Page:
First Look

April 8, 2008

"How people spend their money may be at least as important as how much money they earn," according to new research by HBS professor Michael I. Norton and colleagues Elizabeth W. Dunn and Lara B. Aknin. Writing in the current issue of Science, the researchers found that people felt happier when they spent money on others than when they spent it on themselves. The happiness factor held true in both a national survey and in a particular study of windfall spending. Also up this week, a Harvard Business Review article on a new role for directors in the boardroom as a result of Sarbanes-Oxley; and cases on how an offshore wind project felt the tidal wave of Not in My Backyard Syndrome; the negotiations over stellar Japanese pitcher Daisuke (Dice-K) Matsuzaka and the Boston Red Sox; and the branding crossroads of a Chinese watch company.
— Martha Lagace

Working Papers

None this week


Cases & Course Materials

AT&T v. Microsoft (A): IP Litigation Strategy

Harvard Business School Case 608-080

This case examines a hard fought litigation over a patent that originated at Bell Labs. It illustrates the challenges that technology companies face today innovating in a complex intellectual property environment in fields where there is a high amount of cumulativeness. The case highlights the leverage that good strategic thinking can bring to influencing the outcome.

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Bidding on Martha's Vineyard (A)

Harvard Business School Case 908-044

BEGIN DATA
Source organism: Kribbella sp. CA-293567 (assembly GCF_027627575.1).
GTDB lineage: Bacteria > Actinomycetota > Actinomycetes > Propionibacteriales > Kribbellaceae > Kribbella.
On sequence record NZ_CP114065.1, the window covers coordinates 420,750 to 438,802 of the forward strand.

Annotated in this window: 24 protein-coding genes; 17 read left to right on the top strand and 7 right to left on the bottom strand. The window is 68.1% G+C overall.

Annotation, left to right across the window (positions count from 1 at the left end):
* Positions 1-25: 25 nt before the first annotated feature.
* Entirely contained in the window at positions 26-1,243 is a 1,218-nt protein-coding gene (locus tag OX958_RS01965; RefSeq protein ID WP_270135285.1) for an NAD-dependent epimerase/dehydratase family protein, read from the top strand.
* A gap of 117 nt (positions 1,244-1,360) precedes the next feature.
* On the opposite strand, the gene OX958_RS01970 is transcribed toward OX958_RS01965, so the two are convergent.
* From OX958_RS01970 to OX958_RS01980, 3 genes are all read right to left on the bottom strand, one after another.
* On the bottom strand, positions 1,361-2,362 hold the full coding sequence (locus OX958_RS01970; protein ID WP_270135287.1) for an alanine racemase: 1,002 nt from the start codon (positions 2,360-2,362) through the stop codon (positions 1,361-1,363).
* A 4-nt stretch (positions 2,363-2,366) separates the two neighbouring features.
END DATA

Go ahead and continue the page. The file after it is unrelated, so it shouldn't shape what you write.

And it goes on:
To buy a desirable Martha's Vineyard property, Robert and Sally Franklin must craft a bidding strategy informed by their assessment of their competitor. The (A) case sets up the situation and bidding history to date, describes how they assessed their valuations and probabilistic views, and leaves them with a key decision. The (B) case describes their choice as well as the twists and turns leading to the conclusion.

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Cape Wind: Offshore Wind Energy in the USA

Harvard Business School Case 708-022

Cape Wind is an extreme example of NIMBY—not in my backyard syndrome. This is the first offshore wind project planned for the United States, in Nantucket Sound, just south of Cape Cod, Massachusetts. Initially proposed six years ago, in 2001, the wind farm would be visible from Hyannis Port and Osterville, two affluent communities. The coastal residents of those towns have led a campaign in Massachusetts and in Congress to thwart the efforts of Cape Wind. This case introduces the global wind industry, the rationale for wind, and then carefully reviews the various issues associated with the project.

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Comcast New England: A Journey of Organizational Transformation

Harvard Business School Case 908405

This case describes how Kevin Casey, Comcast's New England Region general manager, transformed a low commitment and performance organization. When he took charge of this Comcast region he inherited an organization that was bureaucratic, had low customer satisfaction, and was performing poorly. The case describes the transformation journey from 2003 to 2006. The case describes the changes in the senior team, structure and processes of the organization. It follows two illustrations of a powerful employee engagement process for honest conversations between the senior team and the organization which Casey and his top team believe was an essential ingredient in the success of the transformation. The case ends with a review of changes in financial performance, employee attitudes and customer satisfaction. The case describes the important role that the human resources function played in facilitating the change process, and it describes the transformation of its role from transactional to strategic.

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Dice-K: The Hundred (Plus) Million Dollar Man

Harvard Business School Case 208-043